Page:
John Calvin’s aim of the Genevan Academey is inspiring and should most certainly be applied, or should I say adopted, by more seminaries today:
The creation of the Academy was perhaps Calvin’s crowning achievement. However, it needs to be noted that Calvin’s purpose in establishing this enterprise was not merely to produce scholars. In reality, ‘one of its chief titles to renown has always been, up to very recent times, that of having formed a body of pastors provided with a high degree of intellectual culture.’ His aim in the schola publica was to raise up and train pastor-scholars. These were men who could work well with the original languages of Hebrew and Greek, who could perform proper exegesis of a text, and who understood theology and philosophy; yet, they could take all that intellectual work and translate it to the masses. These were pastor-scholars who did not stay in the ivory tower, but they sought to find the truth and then apply it to the people. The purpose of the academic work was to affect the church and the world with the truth and power of the Word of God.
John D. Currid, Calvin and the Biblical Languages (Fearn, Ross-shire, UK: Christian Focus Publications, 2006), 60.
In the establishment of the Genevan Academy we see Calvin’s passion for the biblical languages shine. It is clear from the heavy emphasis on the Biblical languages that Calvin felt they were of utmost important for those who would be pastors of the church. As I read the section below, I could not help but wonder what great things might come of us leading our children towards Hebrew and Greek at young ages:
The Genevan Academy had two departments: the schola private (the lower department) and the schola publica (the upper level). The former was for children beginning school at six years of age. There were seven levels of education; the seventh class was the most rudimentary and the first class was the highest order in the school. The content of the various levels are well-known and we do not need to repeat them here. When one reads them, however, one is immediately struck by the amount and centrality of the linguistic work. Bilingual instruction commenced in level seven, that is, the opening grade: students began to learn both French and Latin at this early age. By the fourth class they were introduced to the Greek language. In the upper three class levels the students were preparing almost all of their work in the original languages of Latin and Greek: they read, for example, Homer, Virgil, Cicero from their original tongues. They also translated directly from the New Testament; in level two they were reading the Gospel of Luke and in level one they were translating the Epistles.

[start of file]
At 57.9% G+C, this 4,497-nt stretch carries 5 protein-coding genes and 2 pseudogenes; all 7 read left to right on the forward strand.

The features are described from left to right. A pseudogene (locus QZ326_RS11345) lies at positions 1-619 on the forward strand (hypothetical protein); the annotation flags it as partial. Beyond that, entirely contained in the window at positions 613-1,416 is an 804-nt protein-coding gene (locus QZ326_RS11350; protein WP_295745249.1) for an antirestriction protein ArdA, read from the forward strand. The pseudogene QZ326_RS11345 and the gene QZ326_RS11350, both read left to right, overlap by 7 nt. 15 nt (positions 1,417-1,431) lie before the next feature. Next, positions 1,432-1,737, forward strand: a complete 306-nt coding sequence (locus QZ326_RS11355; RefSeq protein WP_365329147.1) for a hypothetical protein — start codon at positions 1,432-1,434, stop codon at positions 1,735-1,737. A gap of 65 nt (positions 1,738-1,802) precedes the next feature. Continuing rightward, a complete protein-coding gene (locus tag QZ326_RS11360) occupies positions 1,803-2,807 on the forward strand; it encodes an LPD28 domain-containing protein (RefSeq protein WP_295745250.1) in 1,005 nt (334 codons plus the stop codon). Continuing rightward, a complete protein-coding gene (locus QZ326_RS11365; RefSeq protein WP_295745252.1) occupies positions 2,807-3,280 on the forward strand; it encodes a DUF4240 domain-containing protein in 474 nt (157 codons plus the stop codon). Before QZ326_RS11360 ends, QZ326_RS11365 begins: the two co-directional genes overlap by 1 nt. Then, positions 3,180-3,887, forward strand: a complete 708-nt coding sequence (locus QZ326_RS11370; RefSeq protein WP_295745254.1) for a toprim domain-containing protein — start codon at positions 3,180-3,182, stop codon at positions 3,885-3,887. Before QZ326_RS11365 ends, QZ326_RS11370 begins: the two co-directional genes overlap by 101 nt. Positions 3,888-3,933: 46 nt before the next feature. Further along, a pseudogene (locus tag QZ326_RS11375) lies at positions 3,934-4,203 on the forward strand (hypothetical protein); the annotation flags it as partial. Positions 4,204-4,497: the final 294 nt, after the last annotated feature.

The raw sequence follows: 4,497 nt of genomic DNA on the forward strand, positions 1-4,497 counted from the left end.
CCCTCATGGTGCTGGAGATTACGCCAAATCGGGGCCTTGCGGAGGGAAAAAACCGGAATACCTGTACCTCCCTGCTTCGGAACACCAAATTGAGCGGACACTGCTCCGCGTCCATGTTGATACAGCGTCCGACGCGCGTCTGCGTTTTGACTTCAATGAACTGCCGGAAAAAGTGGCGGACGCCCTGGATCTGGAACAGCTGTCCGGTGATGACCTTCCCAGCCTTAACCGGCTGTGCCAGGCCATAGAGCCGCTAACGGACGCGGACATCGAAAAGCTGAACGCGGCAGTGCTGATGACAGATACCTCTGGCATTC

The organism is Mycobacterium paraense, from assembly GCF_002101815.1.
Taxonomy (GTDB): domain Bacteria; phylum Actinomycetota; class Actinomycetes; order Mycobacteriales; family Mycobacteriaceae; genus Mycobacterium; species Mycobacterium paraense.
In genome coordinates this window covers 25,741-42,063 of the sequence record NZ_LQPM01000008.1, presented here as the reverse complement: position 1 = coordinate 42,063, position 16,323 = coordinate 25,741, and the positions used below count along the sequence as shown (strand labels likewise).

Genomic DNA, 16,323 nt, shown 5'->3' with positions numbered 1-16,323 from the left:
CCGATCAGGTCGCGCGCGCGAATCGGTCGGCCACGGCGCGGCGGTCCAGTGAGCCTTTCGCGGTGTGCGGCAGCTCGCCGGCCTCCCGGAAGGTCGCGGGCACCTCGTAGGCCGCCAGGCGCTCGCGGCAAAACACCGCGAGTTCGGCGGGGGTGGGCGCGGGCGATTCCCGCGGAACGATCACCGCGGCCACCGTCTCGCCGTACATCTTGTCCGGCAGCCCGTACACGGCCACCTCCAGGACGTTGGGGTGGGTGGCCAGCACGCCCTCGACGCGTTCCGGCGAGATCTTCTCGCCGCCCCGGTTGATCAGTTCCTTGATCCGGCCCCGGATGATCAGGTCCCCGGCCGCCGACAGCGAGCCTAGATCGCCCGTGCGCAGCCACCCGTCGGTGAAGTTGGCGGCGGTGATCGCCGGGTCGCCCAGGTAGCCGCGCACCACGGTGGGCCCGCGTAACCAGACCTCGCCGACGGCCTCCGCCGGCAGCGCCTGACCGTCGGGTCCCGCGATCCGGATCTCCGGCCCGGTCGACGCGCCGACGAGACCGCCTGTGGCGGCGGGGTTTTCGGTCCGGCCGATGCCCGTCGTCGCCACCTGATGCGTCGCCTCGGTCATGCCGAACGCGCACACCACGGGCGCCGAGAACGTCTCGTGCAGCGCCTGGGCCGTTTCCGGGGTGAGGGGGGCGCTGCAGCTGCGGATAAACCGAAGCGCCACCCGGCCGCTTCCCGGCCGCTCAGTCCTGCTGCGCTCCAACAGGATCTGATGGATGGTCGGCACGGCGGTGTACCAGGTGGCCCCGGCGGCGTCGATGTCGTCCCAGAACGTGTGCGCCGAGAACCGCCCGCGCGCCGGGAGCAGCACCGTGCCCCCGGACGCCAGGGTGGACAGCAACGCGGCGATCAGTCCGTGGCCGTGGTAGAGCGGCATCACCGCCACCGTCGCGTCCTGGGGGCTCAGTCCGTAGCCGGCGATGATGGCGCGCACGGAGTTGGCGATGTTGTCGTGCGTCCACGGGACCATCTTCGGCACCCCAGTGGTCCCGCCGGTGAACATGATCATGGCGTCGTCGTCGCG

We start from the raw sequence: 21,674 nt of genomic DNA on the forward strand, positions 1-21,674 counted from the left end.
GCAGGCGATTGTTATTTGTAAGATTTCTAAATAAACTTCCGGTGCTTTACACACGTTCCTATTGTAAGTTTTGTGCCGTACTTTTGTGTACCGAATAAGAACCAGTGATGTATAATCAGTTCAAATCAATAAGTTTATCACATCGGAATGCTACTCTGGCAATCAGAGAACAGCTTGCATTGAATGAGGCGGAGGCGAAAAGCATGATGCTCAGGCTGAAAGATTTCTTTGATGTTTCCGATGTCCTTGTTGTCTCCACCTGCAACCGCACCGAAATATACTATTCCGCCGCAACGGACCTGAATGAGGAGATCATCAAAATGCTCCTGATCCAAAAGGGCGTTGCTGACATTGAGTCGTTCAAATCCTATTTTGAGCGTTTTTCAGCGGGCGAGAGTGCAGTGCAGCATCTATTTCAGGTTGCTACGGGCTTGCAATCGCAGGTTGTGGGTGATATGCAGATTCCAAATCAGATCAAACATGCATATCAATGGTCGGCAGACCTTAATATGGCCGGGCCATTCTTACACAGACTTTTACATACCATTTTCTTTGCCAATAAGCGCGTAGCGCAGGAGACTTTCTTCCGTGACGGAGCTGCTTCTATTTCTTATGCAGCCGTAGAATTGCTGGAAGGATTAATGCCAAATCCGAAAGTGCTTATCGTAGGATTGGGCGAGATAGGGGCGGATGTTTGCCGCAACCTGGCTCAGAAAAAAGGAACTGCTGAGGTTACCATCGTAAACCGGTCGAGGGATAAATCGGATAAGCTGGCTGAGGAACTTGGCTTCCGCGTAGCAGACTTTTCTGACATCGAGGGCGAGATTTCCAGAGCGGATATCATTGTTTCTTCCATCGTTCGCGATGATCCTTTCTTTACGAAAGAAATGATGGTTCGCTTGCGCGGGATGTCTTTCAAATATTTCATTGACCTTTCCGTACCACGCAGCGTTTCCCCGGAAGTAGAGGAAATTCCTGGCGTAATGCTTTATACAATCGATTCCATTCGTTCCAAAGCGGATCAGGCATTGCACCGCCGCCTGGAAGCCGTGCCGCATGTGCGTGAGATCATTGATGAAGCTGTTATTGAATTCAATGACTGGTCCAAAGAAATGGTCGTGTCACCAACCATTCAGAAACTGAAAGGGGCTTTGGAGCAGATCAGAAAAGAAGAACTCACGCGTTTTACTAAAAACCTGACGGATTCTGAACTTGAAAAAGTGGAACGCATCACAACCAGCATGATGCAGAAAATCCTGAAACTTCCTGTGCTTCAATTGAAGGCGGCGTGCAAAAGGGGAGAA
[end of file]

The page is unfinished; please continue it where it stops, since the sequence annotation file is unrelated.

The schola private served as a feeder to the schola publica; the latter had its primary purpose to train future ministers of the gospel. These were students who were preparing to preach the Word of God. And since ‘the exposition of the Bible was central to the sermon, Calvin ensured that the biblical languages were given primary place in the curriculum.’ Walker concludes that Calvin’s purpose was to ‘make Geneva the theological seminary of Reformed Protestantism.’ To Calvin, the Academy was to be an institution of great learning. And he believed that erudition required mastery of three languages: Hebrew, Greek, and Latin.
John D. Currid, Calvin and the Biblical Languages (Fearn, Ross-shire, UK: Christian Focus Publications, 2006), 57-58.